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Welcome to the Criminology research guide! This is meant to act as a jumping off point for your research. The guide is split up into sections for different resource types which may be necessary for your paper.

If you're looking for legal documents the best place to go would be the Paul Martin Law Library.

Land Acknowledgement

I would like to acknowledge that the University of Windsor resides on the territories of the Ojibwe, Odawa, and Potawatomi [Bodéwadmi] who make up the Three Fires Council. I (the writer of this guide) am non-Indigenous and am also living on these same lands. As an uninvited presence, like many others, I feel it is imperative that we educate ourselves on the history and protocols of these territories and its stewards. This can mean sitting with discomfort and questioning the basic foundations of your belief in the systems that uphold your life. What does justice look like in a colonial state? What is it to study criminology in a decolonial manner? This guide seeks to aid in finding a path towards some answers to those questions but it is not comprehensive, and does not speak on behalf of any Indigenous peoples or individuals.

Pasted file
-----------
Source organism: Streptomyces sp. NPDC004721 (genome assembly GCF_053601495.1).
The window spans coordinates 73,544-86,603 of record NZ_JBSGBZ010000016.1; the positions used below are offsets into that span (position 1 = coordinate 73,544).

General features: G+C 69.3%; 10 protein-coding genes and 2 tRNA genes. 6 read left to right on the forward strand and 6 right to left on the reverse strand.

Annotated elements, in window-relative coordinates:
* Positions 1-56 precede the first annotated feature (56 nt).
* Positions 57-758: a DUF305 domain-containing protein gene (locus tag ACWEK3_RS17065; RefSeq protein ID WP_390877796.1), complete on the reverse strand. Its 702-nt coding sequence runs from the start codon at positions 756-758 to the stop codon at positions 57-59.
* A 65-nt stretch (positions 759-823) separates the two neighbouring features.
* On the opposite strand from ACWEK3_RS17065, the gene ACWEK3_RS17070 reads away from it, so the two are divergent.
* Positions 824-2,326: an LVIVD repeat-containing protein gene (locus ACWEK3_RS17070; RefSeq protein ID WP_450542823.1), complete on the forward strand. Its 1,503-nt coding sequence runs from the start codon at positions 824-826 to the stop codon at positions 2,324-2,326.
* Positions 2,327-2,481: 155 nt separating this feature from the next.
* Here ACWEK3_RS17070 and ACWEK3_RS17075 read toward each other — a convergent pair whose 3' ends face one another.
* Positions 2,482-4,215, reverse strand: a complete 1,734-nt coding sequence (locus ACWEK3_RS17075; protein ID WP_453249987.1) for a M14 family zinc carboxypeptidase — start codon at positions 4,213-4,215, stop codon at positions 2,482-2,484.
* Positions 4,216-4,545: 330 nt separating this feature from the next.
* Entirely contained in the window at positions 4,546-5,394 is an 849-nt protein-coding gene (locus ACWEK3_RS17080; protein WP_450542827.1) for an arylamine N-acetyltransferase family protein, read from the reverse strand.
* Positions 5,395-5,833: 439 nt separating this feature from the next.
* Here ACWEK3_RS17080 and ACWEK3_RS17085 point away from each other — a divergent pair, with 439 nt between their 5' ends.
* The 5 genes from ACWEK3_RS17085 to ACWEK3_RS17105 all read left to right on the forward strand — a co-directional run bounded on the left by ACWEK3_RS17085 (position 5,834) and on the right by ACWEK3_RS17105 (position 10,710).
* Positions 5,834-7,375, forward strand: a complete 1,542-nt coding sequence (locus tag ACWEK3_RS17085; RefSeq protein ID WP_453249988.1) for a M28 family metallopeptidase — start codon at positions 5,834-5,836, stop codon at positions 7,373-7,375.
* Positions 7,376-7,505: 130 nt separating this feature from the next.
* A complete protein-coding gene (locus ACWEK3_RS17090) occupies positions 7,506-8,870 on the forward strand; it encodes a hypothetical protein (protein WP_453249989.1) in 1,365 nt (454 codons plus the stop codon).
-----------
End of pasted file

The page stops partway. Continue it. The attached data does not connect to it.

The links below are some resources to learn more about Indigenous history and culture. While you go through this guide consider how you can bring what you learn about decolonial practice and indigenizing into your own research.

Anishinabek Nation

Native Land

Our Hearts Are as One Fire: An Ojibway-Anishinabe Vision for the Future by Jerry Fontaine

Three Fires Council

Research guide created by Kawmadie Karunanayake ( Please contact me if you have any comments, questions, or feedback!

Photo by Alfons Morales on Unsplash.
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